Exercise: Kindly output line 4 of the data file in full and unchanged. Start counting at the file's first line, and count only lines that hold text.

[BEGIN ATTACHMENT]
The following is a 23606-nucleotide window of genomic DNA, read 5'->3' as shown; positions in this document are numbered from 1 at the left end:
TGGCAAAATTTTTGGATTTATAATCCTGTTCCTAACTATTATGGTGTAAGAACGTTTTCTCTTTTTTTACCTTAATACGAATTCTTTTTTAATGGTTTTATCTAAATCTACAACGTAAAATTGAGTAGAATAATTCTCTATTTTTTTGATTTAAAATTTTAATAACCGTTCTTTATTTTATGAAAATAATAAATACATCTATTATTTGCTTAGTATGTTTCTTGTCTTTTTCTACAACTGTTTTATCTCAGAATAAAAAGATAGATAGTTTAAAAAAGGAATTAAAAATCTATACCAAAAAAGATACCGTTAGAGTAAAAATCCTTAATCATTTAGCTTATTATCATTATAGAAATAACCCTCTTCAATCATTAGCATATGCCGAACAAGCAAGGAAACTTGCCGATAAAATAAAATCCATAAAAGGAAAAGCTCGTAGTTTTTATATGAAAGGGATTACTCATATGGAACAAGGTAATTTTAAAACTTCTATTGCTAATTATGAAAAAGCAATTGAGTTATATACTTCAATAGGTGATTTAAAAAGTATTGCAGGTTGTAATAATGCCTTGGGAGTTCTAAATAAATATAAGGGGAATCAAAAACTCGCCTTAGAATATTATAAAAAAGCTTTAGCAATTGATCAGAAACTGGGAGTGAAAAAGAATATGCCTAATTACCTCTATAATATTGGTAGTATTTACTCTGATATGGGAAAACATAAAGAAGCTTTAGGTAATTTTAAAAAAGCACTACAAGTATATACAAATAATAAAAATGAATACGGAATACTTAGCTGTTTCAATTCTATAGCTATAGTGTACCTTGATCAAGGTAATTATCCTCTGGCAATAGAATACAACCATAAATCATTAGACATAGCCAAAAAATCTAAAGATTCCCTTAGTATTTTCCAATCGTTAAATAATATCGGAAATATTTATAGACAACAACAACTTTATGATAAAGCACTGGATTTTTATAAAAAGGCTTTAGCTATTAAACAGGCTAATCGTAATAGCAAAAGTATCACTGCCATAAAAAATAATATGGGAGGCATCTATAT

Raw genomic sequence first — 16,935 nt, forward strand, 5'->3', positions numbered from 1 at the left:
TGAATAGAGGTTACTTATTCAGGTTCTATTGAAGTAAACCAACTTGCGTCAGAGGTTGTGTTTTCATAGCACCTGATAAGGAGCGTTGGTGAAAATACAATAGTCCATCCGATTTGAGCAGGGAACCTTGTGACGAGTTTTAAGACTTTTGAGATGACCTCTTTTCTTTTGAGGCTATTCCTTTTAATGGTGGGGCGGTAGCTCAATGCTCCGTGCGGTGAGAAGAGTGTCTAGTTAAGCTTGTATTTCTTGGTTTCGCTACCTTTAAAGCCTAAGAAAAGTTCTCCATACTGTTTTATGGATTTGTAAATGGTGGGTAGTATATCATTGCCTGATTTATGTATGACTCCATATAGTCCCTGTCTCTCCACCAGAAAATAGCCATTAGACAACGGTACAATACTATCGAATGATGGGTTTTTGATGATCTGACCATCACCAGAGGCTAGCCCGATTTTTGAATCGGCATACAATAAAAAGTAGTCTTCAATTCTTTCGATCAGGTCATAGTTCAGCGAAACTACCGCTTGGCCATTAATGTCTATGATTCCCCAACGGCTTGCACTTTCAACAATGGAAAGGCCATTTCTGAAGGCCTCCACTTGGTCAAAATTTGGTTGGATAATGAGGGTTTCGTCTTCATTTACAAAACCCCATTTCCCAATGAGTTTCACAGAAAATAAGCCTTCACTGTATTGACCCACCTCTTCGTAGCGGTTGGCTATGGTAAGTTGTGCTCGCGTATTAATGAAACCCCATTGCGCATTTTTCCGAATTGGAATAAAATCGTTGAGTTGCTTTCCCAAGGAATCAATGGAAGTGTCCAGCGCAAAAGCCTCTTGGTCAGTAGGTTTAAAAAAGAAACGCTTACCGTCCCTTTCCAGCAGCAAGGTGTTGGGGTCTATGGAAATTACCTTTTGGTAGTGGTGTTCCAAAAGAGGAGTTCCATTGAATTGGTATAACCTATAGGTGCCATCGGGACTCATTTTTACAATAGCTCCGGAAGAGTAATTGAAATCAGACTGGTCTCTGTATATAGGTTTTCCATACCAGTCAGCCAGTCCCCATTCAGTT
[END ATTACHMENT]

TGAATAGAGGTTACTTATTCAGGTTCTATTGAAGTAAACCAACTTGCGTCAGAGGTTGTGTTTTCATAGCACCTGATAAGGAGCGTTGGTGAAAATACAATAGTCCATCCGATTTGAGCAGGGAACCTTGTGACGAGTTTTAAGACTTTTGAGATGACCTCTTTTCTTTTGAGGCTATTCCTTTTAATGGTGGGGCGGTAGCTCAATGCTCCGTGCGGTGAGAAGAGTGTCTAGTTAAGCTTGTATTTCTTGGTTTCGCTACCTTTAAAGCCTAAGAAAAGTTCTCCATACTGTTTTATGGATTTGTAAATGGTGGGTAGTATATCATTGCCTGATTTATGTATGACTCCATATAGTCCCTGTCTCTCCACCAGAAAATAGCCATTAGACAACGGTACAATACTATCGAATGATGGGTTTTTGATGATCTGACCATCACCAGAGGCTAGCCCGATTTTTGAATCGGCATACAATAAAAAGTAGTCTTCAATTCTTTCGATCAGGTCATAGTTCAGCGAAACTACCGCTTGGCCATTAATGTCTATGATTCCCCAACGGCTTGCACTTTCAACAATGGAAAGGCCATTTCTGAAGGCCTCCACTTGGTCAAAATTTGGTTGGATAATGAGGGTTTCGTCTTCATTTACAAAACCCCATTTCCCAATGAGTTTCACAGAAAATAAGCCTTCACTGTATTGACCCACCTCTTCGTAGCGGTTGGCTATGGTAAGTTGTGCTCGCGTATTAATGAAACCCCATTGCGCATTTTTCCGAATTGGAATAAAATCGTTGAGTTGCTTTCCCAAGGAATCAATGGAAGTGTCCAGCGCAAAAGCCTCTTGGTCAGTAGGTTTAAAAAAGAAACGCTTACCGTCCCTTTCCAGCAGCAAGGTGTTGGGGTCTATGGAAATTACCTTTTGGTAGTGGTGTTCCAAAAGAGGAGTTCCATTGAATTGGTATAACCTATAGGTGCCATCGGGACTCATTTTTACAATAGCTCCGGAAGAGTAATTGAAATCAGACTGGTCTCTGTATATAGGTTTTCCATACCAGTCAGCCAGTCCCCATTCAGTT